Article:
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Israeli raid kills eight Palestinians, including three Hamas leaders and two children
Associated Press photoPalestinians carry a stretcher as they try to evacuate the dead and the wounded from the militant Hamas movement's office after the Israeli attack in the West Bank town of Nablus, Tuesday July 31, 2001. Israel's military fired explosives Tuesday in a raid on the offices of the militant Hamas movement killing at least eight Palestinians including a senior Hamas leader in the West Bank.

NABLUS, West Bank (AP) – In the deadliest incident of Mideast conflict in two months, Israeli helicopters fired missiles Tuesday into offices of the militant Hamas movement, killing eight Palestinians, including a senior Hamas leader and two young boys walking on the street outside.

Israel said its second helicopter raid in as many days targeted militants responsible for multiple bomb attacks during the 10 months of fighting.

The Israeli military “hit a senior group of Hamas leaders today who had committed terrorist acts and were planning others,” said a statement issued by Israeli Prime Minister Ariel Sharon’s office.

Shortly after the Israeli assault, thousands of Palestinians surged into the streets of the West Bank cities of Nablus and Ramallah, shouting for revenge. In the Gaza Strip, Hamas’ spiritual leader Sheik Ahmed Yassin said the “Israeli people should know that they will pay the price, and our blood is not cheap.”

Meanwhile, a Palestinian security court in Nablus sentenced three Palestinians to death Tuesday for helping Israel kill Fatah activist Thabet Thabet in December. Another man was sentenced to 15 years in prison and a fifth was released. Arafat has to approve the death sentences before they could be carried out.

In the West Bank town of Beit Sahour, a 57-year-old man who Palestinian security officials said was believed to be a collaborator with Israel was shot and killed by Palestinians.

After nightfall, Palestinian gunmen opened fire on Gilo, a Jewish neighborhood in disputed east Jerusalem. Also, five Israelis were injured, one seriously, when Palestinians fired at two cars in the West Bank.

A Palestinian was killed in clashes in the Gaza Strip. The Palestinians said a second man died, though Israel denied he was killed by Israeli forces. A Palestinian infant was wounded in an exchange of fire near Nablus and two Palestinians were wounded in a clash near Ramallah.

The Israeli airstrike was carried out with such speed and stealth that Palestinians in the area said they did not see the helicopters, which fired at least two missiles through the windows of the Hamas offices on the third floor of the seven-story building.

The Israeli army gave no details of the operation, but an Israeli government official, speaking on condition of anonymity, confirmed helicopters were used.

The Israeli strike killed six Palestinians inside the Hamas offices and two brothers, ages 5 and 8, walking on the street with their mother. Ashraf and Bilal Khader were killed by shrapnel, said doctors at Nablus hospital.

Their mother, Nadia Khader, was not hurt, but was hospitalized for shock. She wailed hysterically and slapped her face when told her boys had died.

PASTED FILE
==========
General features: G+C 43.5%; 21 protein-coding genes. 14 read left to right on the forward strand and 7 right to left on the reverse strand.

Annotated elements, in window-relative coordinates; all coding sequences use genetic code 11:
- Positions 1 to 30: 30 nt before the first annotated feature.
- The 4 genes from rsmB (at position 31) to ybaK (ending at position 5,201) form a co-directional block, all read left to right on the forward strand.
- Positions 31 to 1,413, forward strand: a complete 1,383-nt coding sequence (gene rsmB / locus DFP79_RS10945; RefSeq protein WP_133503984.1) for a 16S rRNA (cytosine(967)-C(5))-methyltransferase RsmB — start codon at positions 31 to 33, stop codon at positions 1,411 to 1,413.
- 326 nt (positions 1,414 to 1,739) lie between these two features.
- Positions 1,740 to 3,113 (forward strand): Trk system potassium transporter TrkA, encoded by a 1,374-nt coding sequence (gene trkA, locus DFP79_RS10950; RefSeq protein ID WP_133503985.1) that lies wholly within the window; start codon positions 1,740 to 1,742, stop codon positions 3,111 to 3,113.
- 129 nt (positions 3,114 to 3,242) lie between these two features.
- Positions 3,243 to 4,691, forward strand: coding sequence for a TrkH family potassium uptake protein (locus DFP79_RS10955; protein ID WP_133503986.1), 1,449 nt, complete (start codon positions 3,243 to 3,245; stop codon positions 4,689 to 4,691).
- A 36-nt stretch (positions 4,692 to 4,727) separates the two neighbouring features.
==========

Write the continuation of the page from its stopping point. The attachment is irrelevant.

The main target was Jamal Mansour, 42, a senior Hamas leader in the West Bank who has been arrested repeatedly by the Israelis and the Palestinian Authority.

Israel said Mansour was part of the Hamas leadership responsible for attacks that included the suicide bombing of a Tel Aviv disco that killed 21 Israelis. The June 1 bombing caused more deaths than any single attack in the current Mideast fighting, and Israel’s raid Tuesday was the deadliest action since then.

Two regional Hamas leaders, Jamal Salim, 41, and Fahim Dawabshe, 32, also were killed.

In Washington, the White House and U.S. State Department criticized the attack.

“We continue to strongly oppose the Israeli policy of targeted attacks, which in this instance has led to the deaths of innocent civilians. We deeply regret and strongly deplore the killing of civilians,” said State Department spokesman Charles F. Hunter.

President Bush urged an end to the violence. “All of us – all of us – have got to work together to convince both parties to stop the cycle,” he said.

Jordan’s King Abdullah II, after meeting Tuesday with Palestinian leader Yasser Arafat, spoke with Bush by phone and urged his administration to “move immediately to stop the deterioration in the Palestinian territories,” the official Petra news agency reported.

Israel’s targeted attacks have killed about 50 Palestinians since last fall, according to Palestinians, who contend the killings only fuel anger and further violence. Despite widespread international criticism, Israel says it will continue to carry out such assaults because Arafat refuses to rein in militants.

Israeli Cabinet minister Ephraim Sneh defended the raids.

“Anyone who thinks that the war against terrorism is a pingpong war, simply does not understand it,” Sneh told Israel radio. “You must also make pre-emptive strikes. As soon as you know about terrorists preparing an attack … it is your duty to strike them first.”

In Gaza City, Israeli helicopters fired rockets on the Palestinian police headquarters, saying the compound was being used to manufacture mortars. The Palestinian Authority denied the allegation.

Since the fighting erupted last September, 549 people have been killed on the Palestinian side and 133 people on the Israeli side.

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